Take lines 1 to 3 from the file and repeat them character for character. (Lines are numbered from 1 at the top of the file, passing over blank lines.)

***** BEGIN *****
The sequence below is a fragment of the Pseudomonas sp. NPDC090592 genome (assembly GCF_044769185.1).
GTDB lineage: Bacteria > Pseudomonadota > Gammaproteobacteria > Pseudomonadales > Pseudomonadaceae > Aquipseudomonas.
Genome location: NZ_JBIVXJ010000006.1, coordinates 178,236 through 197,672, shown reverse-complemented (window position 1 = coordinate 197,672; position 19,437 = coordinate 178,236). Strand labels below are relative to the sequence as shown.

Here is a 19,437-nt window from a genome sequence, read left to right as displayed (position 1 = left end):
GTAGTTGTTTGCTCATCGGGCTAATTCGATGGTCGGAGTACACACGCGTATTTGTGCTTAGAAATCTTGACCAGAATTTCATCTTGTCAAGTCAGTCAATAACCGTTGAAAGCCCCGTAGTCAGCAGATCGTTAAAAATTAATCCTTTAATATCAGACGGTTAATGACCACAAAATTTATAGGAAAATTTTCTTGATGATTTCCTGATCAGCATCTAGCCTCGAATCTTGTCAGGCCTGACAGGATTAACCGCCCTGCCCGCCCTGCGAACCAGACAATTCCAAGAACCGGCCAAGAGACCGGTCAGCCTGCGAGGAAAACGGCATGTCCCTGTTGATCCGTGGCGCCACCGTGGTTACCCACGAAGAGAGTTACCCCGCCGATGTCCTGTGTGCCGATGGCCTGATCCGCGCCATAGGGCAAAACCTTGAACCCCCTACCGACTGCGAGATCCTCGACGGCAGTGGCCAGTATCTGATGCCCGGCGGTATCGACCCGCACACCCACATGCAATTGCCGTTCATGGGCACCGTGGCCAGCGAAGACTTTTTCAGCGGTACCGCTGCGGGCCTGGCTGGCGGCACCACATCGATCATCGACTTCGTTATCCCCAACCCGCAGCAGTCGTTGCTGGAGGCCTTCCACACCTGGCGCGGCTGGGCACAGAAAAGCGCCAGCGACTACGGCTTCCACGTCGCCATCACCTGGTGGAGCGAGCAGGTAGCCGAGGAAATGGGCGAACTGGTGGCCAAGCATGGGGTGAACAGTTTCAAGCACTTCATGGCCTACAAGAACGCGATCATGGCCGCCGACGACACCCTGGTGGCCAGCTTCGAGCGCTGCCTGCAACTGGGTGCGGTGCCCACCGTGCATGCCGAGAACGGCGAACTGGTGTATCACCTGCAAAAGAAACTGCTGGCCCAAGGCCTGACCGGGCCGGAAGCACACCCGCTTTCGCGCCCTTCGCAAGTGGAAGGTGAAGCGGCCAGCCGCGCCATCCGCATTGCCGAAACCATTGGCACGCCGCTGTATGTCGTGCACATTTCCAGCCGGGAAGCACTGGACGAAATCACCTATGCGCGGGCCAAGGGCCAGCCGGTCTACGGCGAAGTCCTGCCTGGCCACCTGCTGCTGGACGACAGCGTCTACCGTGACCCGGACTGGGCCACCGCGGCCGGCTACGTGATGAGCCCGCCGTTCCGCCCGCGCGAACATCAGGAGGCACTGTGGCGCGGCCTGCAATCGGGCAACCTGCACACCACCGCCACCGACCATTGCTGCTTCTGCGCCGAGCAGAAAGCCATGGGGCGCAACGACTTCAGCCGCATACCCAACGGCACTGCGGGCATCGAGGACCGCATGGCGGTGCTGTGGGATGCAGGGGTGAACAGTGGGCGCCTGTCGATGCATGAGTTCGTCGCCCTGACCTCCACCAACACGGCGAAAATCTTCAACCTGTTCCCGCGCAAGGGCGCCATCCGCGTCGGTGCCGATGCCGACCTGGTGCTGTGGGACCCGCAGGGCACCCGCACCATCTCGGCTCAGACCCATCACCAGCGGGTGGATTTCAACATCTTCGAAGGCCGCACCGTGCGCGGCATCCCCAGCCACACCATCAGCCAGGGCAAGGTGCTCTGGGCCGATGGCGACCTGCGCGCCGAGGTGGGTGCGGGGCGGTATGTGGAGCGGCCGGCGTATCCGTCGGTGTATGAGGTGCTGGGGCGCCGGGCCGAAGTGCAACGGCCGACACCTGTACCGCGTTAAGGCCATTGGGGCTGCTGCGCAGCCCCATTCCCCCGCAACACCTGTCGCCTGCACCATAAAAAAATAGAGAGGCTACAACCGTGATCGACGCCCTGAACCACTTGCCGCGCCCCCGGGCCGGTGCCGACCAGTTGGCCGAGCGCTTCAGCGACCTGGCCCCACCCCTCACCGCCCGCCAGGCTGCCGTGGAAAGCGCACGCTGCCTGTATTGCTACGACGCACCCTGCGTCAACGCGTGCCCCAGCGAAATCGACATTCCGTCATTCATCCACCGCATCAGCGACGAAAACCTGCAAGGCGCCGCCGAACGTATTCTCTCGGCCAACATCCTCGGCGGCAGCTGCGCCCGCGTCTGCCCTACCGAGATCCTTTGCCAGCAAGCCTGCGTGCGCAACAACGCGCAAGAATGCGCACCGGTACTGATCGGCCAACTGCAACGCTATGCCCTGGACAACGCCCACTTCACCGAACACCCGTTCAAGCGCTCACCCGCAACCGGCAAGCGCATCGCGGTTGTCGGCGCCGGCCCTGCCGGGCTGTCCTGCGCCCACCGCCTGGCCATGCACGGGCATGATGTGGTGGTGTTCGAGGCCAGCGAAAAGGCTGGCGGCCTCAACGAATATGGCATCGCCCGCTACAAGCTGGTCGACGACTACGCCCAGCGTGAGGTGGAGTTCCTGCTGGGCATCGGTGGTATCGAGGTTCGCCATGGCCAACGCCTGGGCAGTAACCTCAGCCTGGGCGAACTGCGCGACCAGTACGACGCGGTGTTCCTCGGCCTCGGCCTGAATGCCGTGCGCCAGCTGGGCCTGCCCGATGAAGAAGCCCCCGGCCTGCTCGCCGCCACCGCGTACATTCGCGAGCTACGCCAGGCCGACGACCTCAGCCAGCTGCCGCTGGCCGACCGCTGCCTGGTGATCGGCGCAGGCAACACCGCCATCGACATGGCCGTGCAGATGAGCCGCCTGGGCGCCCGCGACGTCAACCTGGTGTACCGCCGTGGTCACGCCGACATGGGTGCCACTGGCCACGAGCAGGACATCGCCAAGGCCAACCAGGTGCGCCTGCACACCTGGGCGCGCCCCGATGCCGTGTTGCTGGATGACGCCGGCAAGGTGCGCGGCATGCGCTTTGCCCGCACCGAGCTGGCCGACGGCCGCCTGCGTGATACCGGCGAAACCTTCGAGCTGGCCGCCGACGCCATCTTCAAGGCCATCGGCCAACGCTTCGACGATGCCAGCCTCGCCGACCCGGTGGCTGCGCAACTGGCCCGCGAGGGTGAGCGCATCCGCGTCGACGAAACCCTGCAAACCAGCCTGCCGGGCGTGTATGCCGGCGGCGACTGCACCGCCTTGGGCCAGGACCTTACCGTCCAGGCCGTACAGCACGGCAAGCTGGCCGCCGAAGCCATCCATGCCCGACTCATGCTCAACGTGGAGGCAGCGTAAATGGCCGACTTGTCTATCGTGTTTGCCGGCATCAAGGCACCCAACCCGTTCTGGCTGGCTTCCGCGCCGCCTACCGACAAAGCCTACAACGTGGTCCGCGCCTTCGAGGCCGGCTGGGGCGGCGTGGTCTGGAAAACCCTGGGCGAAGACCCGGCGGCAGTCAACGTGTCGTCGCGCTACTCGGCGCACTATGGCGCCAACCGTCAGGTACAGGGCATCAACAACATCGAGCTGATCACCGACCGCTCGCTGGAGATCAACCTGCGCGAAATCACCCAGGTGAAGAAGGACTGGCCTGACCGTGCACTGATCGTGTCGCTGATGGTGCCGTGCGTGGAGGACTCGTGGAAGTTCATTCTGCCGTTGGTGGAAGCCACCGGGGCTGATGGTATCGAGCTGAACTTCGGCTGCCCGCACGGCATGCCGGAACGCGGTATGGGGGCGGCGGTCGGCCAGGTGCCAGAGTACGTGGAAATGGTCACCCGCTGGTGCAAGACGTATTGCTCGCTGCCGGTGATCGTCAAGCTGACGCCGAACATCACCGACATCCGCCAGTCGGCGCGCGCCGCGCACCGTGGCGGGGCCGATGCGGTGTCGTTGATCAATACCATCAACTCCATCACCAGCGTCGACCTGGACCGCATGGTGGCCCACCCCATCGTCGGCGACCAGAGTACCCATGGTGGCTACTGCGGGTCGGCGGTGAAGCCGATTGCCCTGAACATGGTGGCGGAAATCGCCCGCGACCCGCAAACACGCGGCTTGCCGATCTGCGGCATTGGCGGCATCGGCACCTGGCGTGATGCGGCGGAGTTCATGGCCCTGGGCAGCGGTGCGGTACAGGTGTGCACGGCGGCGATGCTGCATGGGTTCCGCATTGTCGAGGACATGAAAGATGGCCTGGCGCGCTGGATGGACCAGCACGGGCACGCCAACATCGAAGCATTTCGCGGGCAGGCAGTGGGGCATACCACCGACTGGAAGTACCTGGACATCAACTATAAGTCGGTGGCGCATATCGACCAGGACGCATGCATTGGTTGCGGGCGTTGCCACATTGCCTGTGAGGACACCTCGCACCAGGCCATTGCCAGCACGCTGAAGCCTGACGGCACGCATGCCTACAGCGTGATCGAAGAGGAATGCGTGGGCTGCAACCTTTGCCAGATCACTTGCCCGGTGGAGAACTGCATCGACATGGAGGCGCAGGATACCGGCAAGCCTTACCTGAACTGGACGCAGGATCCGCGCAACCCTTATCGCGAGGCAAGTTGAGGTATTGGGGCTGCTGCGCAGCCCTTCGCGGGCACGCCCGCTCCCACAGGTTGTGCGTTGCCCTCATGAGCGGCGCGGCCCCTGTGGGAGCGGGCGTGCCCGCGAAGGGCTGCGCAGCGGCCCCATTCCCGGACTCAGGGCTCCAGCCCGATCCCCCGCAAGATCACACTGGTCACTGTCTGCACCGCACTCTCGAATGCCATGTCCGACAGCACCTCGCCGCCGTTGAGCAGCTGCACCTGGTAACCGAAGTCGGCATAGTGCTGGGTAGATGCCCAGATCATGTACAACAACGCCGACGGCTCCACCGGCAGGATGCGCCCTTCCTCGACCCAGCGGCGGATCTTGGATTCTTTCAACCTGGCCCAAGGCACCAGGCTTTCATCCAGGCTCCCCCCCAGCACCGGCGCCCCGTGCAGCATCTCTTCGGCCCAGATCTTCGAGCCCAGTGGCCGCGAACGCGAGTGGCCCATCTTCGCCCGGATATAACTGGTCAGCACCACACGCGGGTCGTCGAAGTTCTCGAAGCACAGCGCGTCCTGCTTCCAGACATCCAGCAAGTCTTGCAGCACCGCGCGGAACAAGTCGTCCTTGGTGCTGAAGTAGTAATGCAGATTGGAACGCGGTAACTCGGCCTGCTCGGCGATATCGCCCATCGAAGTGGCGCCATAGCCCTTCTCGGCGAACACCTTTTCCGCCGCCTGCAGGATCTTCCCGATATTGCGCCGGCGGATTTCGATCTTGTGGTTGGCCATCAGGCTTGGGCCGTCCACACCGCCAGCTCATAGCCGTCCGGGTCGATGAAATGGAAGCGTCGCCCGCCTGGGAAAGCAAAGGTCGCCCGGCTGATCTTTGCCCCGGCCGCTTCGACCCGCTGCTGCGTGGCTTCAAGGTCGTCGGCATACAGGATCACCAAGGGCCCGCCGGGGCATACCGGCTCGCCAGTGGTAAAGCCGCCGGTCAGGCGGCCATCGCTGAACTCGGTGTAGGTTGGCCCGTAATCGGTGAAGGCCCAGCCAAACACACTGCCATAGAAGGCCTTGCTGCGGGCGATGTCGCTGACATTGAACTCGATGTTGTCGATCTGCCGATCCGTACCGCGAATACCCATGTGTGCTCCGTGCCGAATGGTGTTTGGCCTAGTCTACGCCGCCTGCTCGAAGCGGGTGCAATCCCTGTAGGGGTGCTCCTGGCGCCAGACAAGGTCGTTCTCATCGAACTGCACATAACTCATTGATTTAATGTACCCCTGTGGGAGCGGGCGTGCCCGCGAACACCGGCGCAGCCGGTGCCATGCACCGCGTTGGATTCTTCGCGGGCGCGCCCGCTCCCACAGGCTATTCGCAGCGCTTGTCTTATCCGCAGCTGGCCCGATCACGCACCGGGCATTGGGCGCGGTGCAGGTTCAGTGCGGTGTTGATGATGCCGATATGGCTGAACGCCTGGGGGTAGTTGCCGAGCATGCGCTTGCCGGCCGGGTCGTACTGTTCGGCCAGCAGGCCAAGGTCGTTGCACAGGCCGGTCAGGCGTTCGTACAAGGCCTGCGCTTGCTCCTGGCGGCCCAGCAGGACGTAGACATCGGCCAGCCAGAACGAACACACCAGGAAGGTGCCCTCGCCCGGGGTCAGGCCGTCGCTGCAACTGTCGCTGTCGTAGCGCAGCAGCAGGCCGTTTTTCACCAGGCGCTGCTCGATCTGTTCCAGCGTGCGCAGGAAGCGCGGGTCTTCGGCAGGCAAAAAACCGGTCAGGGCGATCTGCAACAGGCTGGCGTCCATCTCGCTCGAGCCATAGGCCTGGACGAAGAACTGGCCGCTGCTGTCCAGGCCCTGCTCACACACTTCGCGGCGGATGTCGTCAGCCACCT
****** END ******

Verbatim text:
The sequence below is a fragment of the Pseudomonas sp. NPDC090592 genome (assembly GCF_044769185.1).
GTDB lineage: Bacteria > Pseudomonadota > Gammaproteobacteria > Pseudomonadales > Pseudomonadaceae > Aquipseudomonas.
Genome location: NZ_JBIVXJ010000006.1, coordinates 178,236 through 197,672, shown reverse-complemented (window position 1 = coordinate 197,672; position 19,437 = coordinate 178,236). Strand labels below are relative to the sequence as shown.